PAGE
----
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New type of biopsy detected retired JMU professor’s previously missed prostate cancer

September is National Prostate Cancer Awareness Month and a former JMU professor is sharing his...
September is National Prostate Cancer Awareness Month and a former JMU professor is sharing his story about a new approach that helped diagnose his prostate cancer in time to treat it.(WHSV)
Published: Aug. 29, 2021 at 7:10 PM EDT
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HARRISONBURG, Va. (WHSV) - September is National Prostate Cancer Awareness Month and a former JMU professor is sharing his story about a new approach that helped diagnose his prostate cancer in time to treat it.

Four years ago, Dr. James Kidd received an MRI and a Transrectal biopsy to check for prostate cancer. Both tests came back negative.

“Mine is aggressive, it’s an aggressive cancer because of the lack of finding out earlier, but that’s hindsight,” said Kidd.

Later a prostate specific antigen test (PSA) told a different story.

“A year later my doctor again did a PSA and it had jumped dramatically, at that time it was a PSA of 20, that’s very high,” said Kidd.

Kidd decided it was time to get another biopsy, but found the traditional transrectal approach uncomfortable, as well as posing a five to seven percent risk of infection which can lead to sepsis and hospitalization. After doing some research of his own, Kidd found Dr. Matthew Allaway, a urologist at the University of Pittsburgh Medical Center’s Urology Associates in Cumberland, Maryland. Dr. Allaway created a safer, more effective kind of biopsy that he has been performing for the past five years.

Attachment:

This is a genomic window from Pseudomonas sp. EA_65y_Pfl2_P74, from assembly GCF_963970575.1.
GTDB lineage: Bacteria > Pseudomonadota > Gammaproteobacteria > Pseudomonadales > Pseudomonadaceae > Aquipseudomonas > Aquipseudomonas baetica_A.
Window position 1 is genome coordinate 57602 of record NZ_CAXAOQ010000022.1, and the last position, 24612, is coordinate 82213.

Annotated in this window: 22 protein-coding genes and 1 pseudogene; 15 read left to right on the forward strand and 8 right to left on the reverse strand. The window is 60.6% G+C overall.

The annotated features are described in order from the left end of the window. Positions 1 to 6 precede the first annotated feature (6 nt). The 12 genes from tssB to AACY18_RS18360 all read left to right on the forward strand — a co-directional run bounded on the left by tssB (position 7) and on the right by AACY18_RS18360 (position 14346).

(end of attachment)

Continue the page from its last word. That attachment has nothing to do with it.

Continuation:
“We knew a lot of the cancers we were missing were in areas hard to reach with this transrectal approach, so I decided one day, ‘I’m not going to do another transrectal biopsy, I have to do a better job’ and the best approach I felt was going to be entering through the perineum, the patch of skin between the scrotum and the anus,” said Dr. Allaway.

Allaway created the PrecisionPoint™ Transperineal Access System. It’s a device that requires two needle entries, eliminates the risk of the traditional approach and access harder to reach areas of the prostate.

“With transperineal you fly your Biopsy needle in right and parallel with the anterior prostate, and the standard transrectal biopsy does not include actually sampling this anterior portion of the prostate,” said Allaway.

The transperineal biopsy found prostate cancer that Kidd’s previous biopsy and MRI had missed.

“We found a very high grade cancer in a very very difficult location of the prostate that would have never been sampled with existing techniques,” said Dr. Allaway.

After the procedure found the cancer, Kidd was able to begin treatments and continue living his life.

“I feel great, I am on a medication that goes along with what I’m doing, but I play golf five or six times a week and pretty much do whatever I wanna do,” said Kidd.

He recommends anyone in need of a biopsy for prostate cancer look for the nearest urologist that offers the transperineal approach.

The transperineal approach has grown significantly over the past five years, Dr. Allaway and his company Perineologic which makes the devices are hoping to make it the new standard in prostate cancer biopsies.

“The company and the technique is accelerating rapidly, despite COVID there will be over 36,000 men biopsied this year,” said Allaway.

You can learn more about the company and find a physician near you here.

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